In Sri Lanka, sawmills buzz with orders amid domestic rebuilding

By Jacob Mooney

Not far from the famous Sri Dalada Maligawa Temple in Kandy, Sri Lanka, Mr Ranasinghe’s sawmill buzzes with constant activity. He runs eight Wood-Mizer sawmills, including the new HR700 industrial multi-head resaw. But years ago, he started small with just one small LT15 sawmill.

“My father started this business in 1987 when I was 13,” Mr Ranasinghe says. “Our first Wood-Mizer sawmill was an LT15. Then in 2009 we purchased our first LT70 sawmill. We mostly cut Pine and Sabbukku wood into 2 x 4 rafters to build roofs. We cut and supply to the whole Sri Lankan market.”

 

Mr Ranasinghe’s current equipment list is impressive: Three LT70 sawmills, one HR700 multi-head resaw, one SVS Single Vertical Saw, one HR115 horizontal resaw, two LT15s, plus blade sharpeners and tooth setters for maintaining his blades. When asked why he chose Wood-Mizer’s thin-kerf technology, and how that decision has paid off for him, he eagerly replies, “The reason to buy Wood-Mizer sawmills in Sri Lanka is that they save wood and give me more profit. If you compare them with circular saws, Wood-Mizer saves a lot of wood!”

 

 

Mr Ranasinghe’s sawmill in Kandy, Sri Lanka, boasts Three LT70 sawmills, one HR700 multi-head resaw, one SVS Single Vertical Saw, one HR115 horizontal resaw, two LT15s, plus blade sharpeners and tooth setters for maintaining his blades.

 

 

“He is one of our favourite customers,” shares Upul Ekanayak, Wood-Mizer’s representative in Sri Lanka. “He started with a small circular saw machine with his father. Then later on, he saw our advertisement. He came to us and asked for a [Wood-Mizer] machine. So we supplied one machine to him – an LT15. He was using that one for nearly nine months, and he bought another one. And now he has eight machines in his sawmill.”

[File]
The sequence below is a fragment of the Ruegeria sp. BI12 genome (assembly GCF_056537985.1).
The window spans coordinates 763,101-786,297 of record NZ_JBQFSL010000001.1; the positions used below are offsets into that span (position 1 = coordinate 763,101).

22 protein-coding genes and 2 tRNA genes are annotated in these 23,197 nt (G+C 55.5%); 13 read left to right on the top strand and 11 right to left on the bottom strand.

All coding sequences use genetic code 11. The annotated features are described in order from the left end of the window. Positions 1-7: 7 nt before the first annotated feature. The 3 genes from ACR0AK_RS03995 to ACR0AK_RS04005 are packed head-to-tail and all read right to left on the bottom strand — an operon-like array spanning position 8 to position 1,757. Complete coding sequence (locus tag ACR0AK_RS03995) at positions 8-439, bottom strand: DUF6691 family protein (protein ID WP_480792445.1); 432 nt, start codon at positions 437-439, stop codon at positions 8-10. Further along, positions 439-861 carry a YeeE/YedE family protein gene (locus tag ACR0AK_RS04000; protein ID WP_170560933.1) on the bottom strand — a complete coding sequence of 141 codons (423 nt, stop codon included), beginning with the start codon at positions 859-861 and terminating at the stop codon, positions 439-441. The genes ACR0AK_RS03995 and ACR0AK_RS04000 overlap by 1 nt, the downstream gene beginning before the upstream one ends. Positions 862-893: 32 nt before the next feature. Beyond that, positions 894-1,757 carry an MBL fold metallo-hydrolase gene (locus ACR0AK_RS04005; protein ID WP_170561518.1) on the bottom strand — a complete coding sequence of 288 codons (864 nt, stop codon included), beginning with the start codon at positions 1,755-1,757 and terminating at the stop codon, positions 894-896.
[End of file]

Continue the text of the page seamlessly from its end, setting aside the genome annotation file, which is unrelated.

“If you have sawn wood you can sell any amount,” Mr Ranasinghe shares in regard to the current market conditions. Sri Lankan sawmillers are busy with orders, and their forests are well stocked with quality trees, but unlike many Asian countries, they are not exporting their timber. The timber is mostly for local use.

“In Sri Lanka, customers are still redeveloping their country after the war with the Tamil Tigers,” says James Wong, regional manager for Wood-Mizer Asia. “Therefore, most sawmills are producing timber for the domestic market.”

 

Temple of the Tooth, Kandy

“When you use Wood-Mizer sawmills, they save wood from being wasted, which is an advantage of these machines,” Mr. Ranasinghe insists. “They reduce how much sawdust is generated, which is just waste. If you invest in an LT70 sawmill, you can recover the investment amount within one and a half to two years.”